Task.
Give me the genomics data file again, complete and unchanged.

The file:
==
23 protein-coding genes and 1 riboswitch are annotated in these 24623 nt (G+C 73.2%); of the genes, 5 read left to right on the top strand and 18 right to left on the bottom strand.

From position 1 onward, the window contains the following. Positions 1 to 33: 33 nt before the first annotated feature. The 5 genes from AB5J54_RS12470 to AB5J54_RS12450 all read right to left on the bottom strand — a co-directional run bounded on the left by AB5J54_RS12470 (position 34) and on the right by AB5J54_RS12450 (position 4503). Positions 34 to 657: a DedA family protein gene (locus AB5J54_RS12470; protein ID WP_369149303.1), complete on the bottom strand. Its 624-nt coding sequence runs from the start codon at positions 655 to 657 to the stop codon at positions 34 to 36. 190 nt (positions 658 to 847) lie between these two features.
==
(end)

23 protein-coding genes and 1 riboswitch are annotated in these 24623 nt (G+C 73.2%); of the genes, 5 read left to right on the top strand and 18 right to left on the bottom strand.

From position 1 onward, the window contains the following. Positions 1 to 33: 33 nt before the first annotated feature. The 5 genes from AB5J54_RS12470 to AB5J54_RS12450 all read right to left on the bottom strand — a co-directional run bounded on the left by AB5J54_RS12470 (position 34) and on the right by AB5J54_RS12450 (position 4503). Positions 34 to 657: a DedA family protein gene (locus AB5J54_RS12470; protein ID WP_369149303.1), complete on the bottom strand. Its 624-nt coding sequence runs from the start codon at positions 655 to 657 to the stop codon at positions 34 to 36. 190 nt (positions 658 to 847) lie between these two features.